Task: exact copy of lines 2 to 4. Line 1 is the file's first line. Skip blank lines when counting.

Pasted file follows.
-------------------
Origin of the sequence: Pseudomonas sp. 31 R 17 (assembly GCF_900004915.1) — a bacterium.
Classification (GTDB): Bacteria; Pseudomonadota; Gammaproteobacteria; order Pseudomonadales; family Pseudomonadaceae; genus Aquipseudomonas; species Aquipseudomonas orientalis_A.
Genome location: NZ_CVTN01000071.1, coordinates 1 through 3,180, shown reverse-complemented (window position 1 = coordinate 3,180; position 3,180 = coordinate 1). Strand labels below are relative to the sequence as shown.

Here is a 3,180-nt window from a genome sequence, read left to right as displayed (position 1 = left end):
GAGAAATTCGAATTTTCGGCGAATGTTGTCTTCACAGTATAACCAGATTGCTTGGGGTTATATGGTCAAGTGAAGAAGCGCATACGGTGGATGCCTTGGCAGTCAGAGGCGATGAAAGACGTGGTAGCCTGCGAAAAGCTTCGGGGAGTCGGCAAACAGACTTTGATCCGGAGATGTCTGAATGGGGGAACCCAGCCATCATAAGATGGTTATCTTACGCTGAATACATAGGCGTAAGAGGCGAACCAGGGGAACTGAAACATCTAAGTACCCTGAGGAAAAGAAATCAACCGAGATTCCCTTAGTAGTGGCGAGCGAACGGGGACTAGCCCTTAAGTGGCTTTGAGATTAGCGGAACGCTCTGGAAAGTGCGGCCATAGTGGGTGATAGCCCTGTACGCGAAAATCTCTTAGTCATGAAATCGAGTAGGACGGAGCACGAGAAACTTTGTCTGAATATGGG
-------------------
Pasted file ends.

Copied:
Classification (GTDB): Bacteria; Pseudomonadota; Gammaproteobacteria; order Pseudomonadales; family Pseudomonadaceae; genus Aquipseudomonas; species Aquipseudomonas orientalis_A.
Genome location: NZ_CVTN01000071.1, coordinates 1 through 3,180, shown reverse-complemented (window position 1 = coordinate 3,180; position 3,180 = coordinate 1). Strand labels below are relative to the sequence as shown.

Here is a 3,180-nt window from a genome sequence, read left to right as displayed (position 1 = left end):